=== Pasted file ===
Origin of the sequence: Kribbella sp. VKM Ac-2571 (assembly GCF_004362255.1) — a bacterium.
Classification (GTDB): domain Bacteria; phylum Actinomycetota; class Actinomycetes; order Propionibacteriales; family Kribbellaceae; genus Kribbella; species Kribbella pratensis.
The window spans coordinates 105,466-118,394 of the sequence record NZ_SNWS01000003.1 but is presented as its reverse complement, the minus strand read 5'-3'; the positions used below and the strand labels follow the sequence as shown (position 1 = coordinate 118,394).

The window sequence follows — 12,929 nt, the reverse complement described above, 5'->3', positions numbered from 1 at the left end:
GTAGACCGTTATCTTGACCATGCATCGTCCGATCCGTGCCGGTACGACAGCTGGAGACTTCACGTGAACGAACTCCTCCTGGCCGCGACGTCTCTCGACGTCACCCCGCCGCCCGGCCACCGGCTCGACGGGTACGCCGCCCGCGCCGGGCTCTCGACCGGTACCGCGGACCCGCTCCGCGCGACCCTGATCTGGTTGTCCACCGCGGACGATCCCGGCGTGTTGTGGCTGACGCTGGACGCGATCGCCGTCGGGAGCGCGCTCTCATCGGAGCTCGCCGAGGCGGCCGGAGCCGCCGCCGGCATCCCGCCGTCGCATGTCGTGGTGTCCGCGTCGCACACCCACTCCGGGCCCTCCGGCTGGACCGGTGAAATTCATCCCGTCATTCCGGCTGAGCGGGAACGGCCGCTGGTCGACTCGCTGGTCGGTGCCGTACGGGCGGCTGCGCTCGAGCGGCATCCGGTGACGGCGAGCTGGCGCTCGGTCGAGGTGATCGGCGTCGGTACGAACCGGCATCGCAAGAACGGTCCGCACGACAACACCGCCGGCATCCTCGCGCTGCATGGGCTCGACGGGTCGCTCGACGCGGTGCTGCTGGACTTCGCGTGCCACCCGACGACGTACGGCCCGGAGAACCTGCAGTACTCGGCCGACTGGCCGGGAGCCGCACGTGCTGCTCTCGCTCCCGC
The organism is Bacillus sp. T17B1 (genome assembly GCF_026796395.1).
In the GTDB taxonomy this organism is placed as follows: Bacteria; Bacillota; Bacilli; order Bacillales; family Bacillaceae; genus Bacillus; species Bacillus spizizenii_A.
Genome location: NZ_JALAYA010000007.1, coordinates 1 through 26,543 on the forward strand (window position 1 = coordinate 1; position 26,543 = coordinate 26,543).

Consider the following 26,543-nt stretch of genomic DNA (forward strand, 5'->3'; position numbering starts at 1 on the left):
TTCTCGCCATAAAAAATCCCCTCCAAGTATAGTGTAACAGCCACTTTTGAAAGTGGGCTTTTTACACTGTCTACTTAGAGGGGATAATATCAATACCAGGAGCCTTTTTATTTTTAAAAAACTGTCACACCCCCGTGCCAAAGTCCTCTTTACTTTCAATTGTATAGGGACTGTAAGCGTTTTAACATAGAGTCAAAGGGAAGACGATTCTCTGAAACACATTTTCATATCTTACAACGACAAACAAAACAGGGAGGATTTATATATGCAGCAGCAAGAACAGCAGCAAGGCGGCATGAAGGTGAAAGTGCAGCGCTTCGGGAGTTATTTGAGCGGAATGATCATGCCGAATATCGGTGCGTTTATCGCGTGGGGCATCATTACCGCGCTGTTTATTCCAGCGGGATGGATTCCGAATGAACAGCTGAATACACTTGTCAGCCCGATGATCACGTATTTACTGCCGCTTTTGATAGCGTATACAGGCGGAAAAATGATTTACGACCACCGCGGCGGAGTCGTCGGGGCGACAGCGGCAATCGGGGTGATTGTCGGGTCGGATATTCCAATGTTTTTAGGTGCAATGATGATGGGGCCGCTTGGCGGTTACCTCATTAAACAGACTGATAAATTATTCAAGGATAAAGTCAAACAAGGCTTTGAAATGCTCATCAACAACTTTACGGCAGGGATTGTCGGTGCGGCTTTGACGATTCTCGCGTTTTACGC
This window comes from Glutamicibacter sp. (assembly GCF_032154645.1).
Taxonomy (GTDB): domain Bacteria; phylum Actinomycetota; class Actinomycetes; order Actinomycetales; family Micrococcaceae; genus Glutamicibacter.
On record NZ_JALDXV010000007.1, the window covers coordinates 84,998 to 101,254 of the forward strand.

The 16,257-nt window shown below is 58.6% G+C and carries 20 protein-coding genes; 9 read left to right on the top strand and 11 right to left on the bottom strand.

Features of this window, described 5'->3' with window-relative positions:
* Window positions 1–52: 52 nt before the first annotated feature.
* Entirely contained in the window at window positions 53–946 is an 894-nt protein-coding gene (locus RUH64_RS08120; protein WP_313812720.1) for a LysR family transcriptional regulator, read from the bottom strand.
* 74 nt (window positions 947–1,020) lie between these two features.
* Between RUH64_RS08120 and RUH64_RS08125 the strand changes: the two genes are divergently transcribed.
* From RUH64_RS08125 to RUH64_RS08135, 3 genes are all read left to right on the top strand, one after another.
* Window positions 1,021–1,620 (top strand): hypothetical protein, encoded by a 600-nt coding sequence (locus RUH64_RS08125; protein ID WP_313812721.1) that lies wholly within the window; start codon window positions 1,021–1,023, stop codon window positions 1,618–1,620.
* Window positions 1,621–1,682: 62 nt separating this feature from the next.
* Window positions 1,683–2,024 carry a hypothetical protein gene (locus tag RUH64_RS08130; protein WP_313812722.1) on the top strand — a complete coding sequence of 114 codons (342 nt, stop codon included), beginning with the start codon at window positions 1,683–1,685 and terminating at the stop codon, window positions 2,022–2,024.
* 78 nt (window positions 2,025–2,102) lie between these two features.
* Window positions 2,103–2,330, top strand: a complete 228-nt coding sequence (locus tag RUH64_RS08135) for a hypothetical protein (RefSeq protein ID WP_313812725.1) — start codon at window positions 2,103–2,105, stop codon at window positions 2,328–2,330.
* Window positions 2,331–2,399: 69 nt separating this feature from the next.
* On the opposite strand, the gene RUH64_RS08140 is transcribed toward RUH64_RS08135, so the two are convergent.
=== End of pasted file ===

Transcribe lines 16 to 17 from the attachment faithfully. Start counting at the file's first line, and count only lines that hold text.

* Window positions 1–52: 52 nt before the first annotated feature.
* Entirely contained in the window at window positions 53–946 is an 894-nt protein-coding gene (locus RUH64_RS08120; protein WP_313812720.1) for a LysR family transcriptional regulator, read from the bottom strand.